Thus, 4 rackets and 12 bats are to be made .
Answer:
Let the number of rackets is x and the number of bats is y.
the machine time availability is not more than 42 hours.
craftsman’s time availability is 24 hours
The given information can be repreented in table as shown :
racket | bat | availability | |
machine time | 1.5 | 3 | 42 |
craftman's time | 3 | 1 | 24 |
The profit on the bat is 10 and on the racket is 20.
The mathematical formulation is :
maximise
subject to constraints,
The feasible region determined by constraints is as follows:
The corner points are
The value of Z at corner points is as shown :
CORNER POINTS | ||
160 | ||
200 | maximum | |
140 | ||
0 |
Thus, the maximum profit of the factory when it works at full capacity is 200.
Answer:
Let packages of nuts be x and packages of bolts be y .Thus, .
The given information can be represented in table as :
bolts | nuts | availability | |
machine A | 1 | 3 | 12 |
machine B | 3 | 1 | 12 |
Profit on a package of nuts is Rs. 17.5 and on package of bolt is 7.
Therefore, constraint are
The feasible region determined by constraints is as follows:
The corner points of feasible region are
The value of Z at corner points is as shown :
Corner points | ||
70 | ||
73.5 | maximum | |
28 | ||
0 |
The maximum value of z is 73.5 at .
Thus, 3 packages of nuts and 3 packages of bolts should be manufactured everyday to get maximum profit.
Answer:
Let factory manufactures screws of type A and factory manufactures screws of type B. Thus, .
The given information can be represented in the table as :
screw A | screw B | availability | |
Automatic machine | 4 | 6 | |
hand operated machine | 6 | 3 | |
Profit on a package of screw A is Rs.7 and on the package of screw B is 10.
Therefore, the constraint is
The feasible region determined by constraints is as follows:
The corner points of the feasible region are
The value of Z at corner points is as shown :
Corner points | ||
280 | ||
410 | maximum | |
400 | ||
0 |
The maximum value of z is 410 at .
Thus, 30 packages of screw A and 20 packages of screw B should be manufactured every day to get maximum profit.
Answer:
Let the cottage industry manufactures x pedestal lamps and y wooden shades. Thus, .
The given information can be represented in the table as :
lamps | shades | availability | |
machine (h) | 2 | 1 | 12 |
sprayer (h) | 3 | 2 | 20 |
Profit on a lamp is Rs. 5 and on the shade is 3.
Therefore, constraint is
The feasible region determined by constraints is as follows:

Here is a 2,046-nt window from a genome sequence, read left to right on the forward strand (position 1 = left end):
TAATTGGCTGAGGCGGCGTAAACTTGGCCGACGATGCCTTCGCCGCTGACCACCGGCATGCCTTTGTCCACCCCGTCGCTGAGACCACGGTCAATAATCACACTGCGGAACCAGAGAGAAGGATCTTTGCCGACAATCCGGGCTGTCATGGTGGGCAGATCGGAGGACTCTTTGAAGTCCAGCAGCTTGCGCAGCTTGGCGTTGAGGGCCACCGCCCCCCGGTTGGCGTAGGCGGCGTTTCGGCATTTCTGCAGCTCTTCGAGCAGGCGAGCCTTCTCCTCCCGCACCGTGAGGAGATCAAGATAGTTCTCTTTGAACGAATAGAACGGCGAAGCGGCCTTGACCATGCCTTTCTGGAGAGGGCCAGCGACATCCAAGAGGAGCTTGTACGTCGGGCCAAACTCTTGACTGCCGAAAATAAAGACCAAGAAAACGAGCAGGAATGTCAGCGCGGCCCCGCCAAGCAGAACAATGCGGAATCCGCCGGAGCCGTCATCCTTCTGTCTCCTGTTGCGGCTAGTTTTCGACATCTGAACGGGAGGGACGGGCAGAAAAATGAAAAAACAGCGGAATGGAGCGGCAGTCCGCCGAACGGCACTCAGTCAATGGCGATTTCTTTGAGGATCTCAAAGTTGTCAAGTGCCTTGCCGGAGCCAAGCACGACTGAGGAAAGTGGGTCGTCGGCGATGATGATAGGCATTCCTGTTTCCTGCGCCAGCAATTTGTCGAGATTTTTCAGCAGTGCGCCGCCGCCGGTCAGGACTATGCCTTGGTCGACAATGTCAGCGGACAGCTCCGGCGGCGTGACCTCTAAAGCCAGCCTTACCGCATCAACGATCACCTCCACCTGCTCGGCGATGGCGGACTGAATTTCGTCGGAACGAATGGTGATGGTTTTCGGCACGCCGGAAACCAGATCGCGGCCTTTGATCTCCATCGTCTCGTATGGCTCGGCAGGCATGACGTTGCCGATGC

The corner points of the feasible region are
The value of Z at corner points is as shown :
Corner points | ||
30 | ||
32 | maximum | |
30 | ||
0 |
The maximum value of z is 32 at .
Thus, 4 shades and 4 pedestals lamps should be manufactured every day to get the maximum profit.
Answer:
Let x be Souvenirs of type A and y be Souvenirs of type B .Thus, .
The given information can be represented in table as :
Type A | Type B | availability | |
cutting | 5 | 8 | |
asembling | 10 | 8 | |
Profit on type A Souvenirs is Rs. 5 and on type B Souvenirs is 6.
Therefore, constraint are
The feasible region determined by constraints is as follows:
The corner points of feasible region are
The value of Z at corner points is as shown :
Corner points | ||
120 | ||
160 | maximum | |
150 | ||
0 |
The maximum value of z is 160 at .
Thus,8 Souvenirs of type A and 20 Souvenirs of type B should be manufactured everyday to get maximum profit.
Answer:
Let merchant plans has personal computers x desktop model and y portable model
.Thus, .
The cost of desktop model is cost Rs 25000 and portable model is Rs 40000.
Merchant can invest Rs 70 lakhs maximum.
the total monthly demand of computers will not exceed 250 units.
profit on the desktop model is Rs 4500 and on portable model is Rs 5000.
Total profit = Z ,
The mathematical formulation of given problem is :
The feasible region determined by constraints is as follows:
The corner points of feasible region are
The value of Z at corner points is as shown :
Corner points | ||
1125000 | ||
1150000 | maximum | |
875000 | ||
0 |
The maximum value of z is 1150000 at .
Thus, merchant should stock 200 desktop models and 50 portable models to get maximum profit.
Answer:
Let diet contain x unit of food F1 and y unit of foof F2 .Thus, .